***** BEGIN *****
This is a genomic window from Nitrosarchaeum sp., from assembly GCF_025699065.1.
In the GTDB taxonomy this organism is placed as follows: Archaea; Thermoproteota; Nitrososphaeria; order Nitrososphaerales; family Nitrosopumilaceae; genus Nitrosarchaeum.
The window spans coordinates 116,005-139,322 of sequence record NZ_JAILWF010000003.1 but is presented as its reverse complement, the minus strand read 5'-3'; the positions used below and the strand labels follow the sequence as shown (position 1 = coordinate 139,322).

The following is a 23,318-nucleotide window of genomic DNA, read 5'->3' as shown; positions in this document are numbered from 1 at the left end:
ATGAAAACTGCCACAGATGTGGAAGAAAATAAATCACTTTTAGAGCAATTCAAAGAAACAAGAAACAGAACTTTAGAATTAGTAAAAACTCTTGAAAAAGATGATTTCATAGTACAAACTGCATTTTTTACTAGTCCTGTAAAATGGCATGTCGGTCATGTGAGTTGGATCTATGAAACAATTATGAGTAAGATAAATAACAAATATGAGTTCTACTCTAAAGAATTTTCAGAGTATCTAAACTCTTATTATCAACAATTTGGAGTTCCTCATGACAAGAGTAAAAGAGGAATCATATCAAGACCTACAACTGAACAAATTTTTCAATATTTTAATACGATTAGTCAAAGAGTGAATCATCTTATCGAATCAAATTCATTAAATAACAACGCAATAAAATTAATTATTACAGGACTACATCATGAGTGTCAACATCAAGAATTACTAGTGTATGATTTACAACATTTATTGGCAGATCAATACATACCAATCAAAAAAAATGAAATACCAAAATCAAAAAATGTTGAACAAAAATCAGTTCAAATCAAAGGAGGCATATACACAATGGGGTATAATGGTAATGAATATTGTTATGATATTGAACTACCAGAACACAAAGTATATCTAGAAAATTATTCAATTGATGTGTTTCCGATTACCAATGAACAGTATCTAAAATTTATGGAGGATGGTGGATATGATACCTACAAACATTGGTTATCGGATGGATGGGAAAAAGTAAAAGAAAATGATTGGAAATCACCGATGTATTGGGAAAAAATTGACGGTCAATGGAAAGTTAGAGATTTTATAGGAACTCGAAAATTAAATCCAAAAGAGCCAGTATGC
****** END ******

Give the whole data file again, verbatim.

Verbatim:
This is a genomic window from Nitrosarchaeum sp., from assembly GCF_025699065.1.
In the GTDB taxonomy this organism is placed as follows: Archaea; Thermoproteota; Nitrososphaeria; order Nitrososphaerales; family Nitrosopumilaceae; genus Nitrosarchaeum.
The window spans coordinates 116,005-139,322 of sequence record NZ_JAILWF010000003.1 but is presented as its reverse complement, the minus strand read 5'-3'; the positions used below and the strand labels follow the sequence as shown (position 1 = coordinate 139,322).

The following is a 23,318-nucleotide window of genomic DNA, read 5'->3' as shown; positions in this document are numbered from 1 at the left end:
ATGAAAACTGCCACAGATGTGGAAGAAAATAAATCACTTTTAGAGCAATTCAAAGAAACAAGAAACAGAACTTTAGAATTAGTAAAAACTCTTGAAAAAGATGATTTCATAGTACAAACTGCATTTTTTACTAGTCCTGTAAAATGGCATGTCGGTCATGTGAGTTGGATCTATGAAACAATTATGAGTAAGATAAATAACAAATATGAGTTCTACTCTAAAGAATTTTCAGAGTATCTAAACTCTTATTATCAACAATTTGGAGTTCCTCATGACAAGAGTAAAAGAGGAATCATATCAAGACCTACAACTGAACAAATTTTTCAATATTTTAATACGATTAGTCAAAGAGTGAATCATCTTATCGAATCAAATTCATTAAATAACAACGCAATAAAATTAATTATTACAGGACTACATCATGAGTGTCAACATCAAGAATTACTAGTGTATGATTTACAACATTTATTGGCAGATCAATACATACCAATCAAAAAAAATGAAATACCAAAATCAAAAAATGTTGAACAAAAATCAGTTCAAATCAAAGGAGGCATATACACAATGGGGTATAATGGTAATGAATATTGTTATGATATTGAACTACCAGAACACAAAGTATATCTAGAAAATTATTCAATTGATGTGTTTCCGATTACCAATGAACAGTATCTAAAATTTATGGAGGATGGTGGATATGATACCTACAAACATTGGTTATCGGATGGATGGGAAAAAGTAAAAGAAAATGATTGGAAATCACCGATGTATTGGGAAAAAATTGACGGTCAATGGAAAGTTAGAGATTTTATAGGAACTCGAAAATTAAATCCAAAAGAGCCAGTATGC